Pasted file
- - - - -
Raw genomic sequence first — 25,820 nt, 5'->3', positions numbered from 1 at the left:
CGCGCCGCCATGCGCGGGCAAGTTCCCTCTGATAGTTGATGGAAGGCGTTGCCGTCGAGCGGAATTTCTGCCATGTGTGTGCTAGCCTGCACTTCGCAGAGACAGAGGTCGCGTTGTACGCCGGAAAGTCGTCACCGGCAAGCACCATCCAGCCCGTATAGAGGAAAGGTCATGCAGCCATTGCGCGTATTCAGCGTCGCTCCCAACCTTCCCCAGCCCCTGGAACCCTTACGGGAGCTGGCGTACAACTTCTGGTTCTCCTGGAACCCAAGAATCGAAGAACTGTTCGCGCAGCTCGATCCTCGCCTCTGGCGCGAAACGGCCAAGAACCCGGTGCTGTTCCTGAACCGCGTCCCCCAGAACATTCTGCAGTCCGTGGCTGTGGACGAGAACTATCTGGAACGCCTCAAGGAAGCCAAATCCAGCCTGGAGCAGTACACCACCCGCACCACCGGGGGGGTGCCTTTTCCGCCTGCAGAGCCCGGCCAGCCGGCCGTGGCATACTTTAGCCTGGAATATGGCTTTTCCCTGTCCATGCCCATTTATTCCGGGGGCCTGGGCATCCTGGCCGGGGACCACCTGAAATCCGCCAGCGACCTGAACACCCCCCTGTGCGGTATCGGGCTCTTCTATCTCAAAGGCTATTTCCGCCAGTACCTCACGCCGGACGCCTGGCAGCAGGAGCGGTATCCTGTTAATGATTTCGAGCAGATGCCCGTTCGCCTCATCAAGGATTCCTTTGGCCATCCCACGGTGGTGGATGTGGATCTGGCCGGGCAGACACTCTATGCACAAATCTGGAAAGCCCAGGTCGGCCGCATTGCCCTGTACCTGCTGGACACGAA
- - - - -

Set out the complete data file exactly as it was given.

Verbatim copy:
Raw genomic sequence first — 25,820 nt, 5'->3', positions numbered from 1 at the left:
CGCGCCGCCATGCGCGGGCAAGTTCCCTCTGATAGTTGATGGAAGGCGTTGCCGTCGAGCGGAATTTCTGCCATGTGTGTGCTAGCCTGCACTTCGCAGAGACAGAGGTCGCGTTGTACGCCGGAAAGTCGTCACCGGCAAGCACCATCCAGCCCGTATAGAGGAAAGGTCATGCAGCCATTGCGCGTATTCAGCGTCGCTCCCAACCTTCCCCAGCCCCTGGAACCCTTACGGGAGCTGGCGTACAACTTCTGGTTCTCCTGGAACCCAAGAATCGAAGAACTGTTCGCGCAGCTCGATCCTCGCCTCTGGCGCGAAACGGCCAAGAACCCGGTGCTGTTCCTGAACCGCGTCCCCCAGAACATTCTGCAGTCCGTGGCTGTGGACGAGAACTATCTGGAACGCCTCAAGGAAGCCAAATCCAGCCTGGAGCAGTACACCACCCGCACCACCGGGGGGGTGCCTTTTCCGCCTGCAGAGCCCGGCCAGCCGGCCGTGGCATACTTTAGCCTGGAATATGGCTTTTCCCTGTCCATGCCCATTTATTCCGGGGGCCTGGGCATCCTGGCCGGGGACCACCTGAAATCCGCCAGCGACCTGAACACCCCCCTGTGCGGTATCGGGCTCTTCTATCTCAAAGGCTATTTCCGCCAGTACCTCACGCCGGACGCCTGGCAGCAGGAGCGGTATCCTGTTAATGATTTCGAGCAGATGCCCGTTCGCCTCATCAAGGATTCCTTTGGCCATCCCACGGTGGTGGATGTGGATCTGGCCGGGCAGACACTCTATGCACAAATCTGGAAAGCCCAGGTCGGCCGCATTGCCCTGTACCTGCTGGACACGAA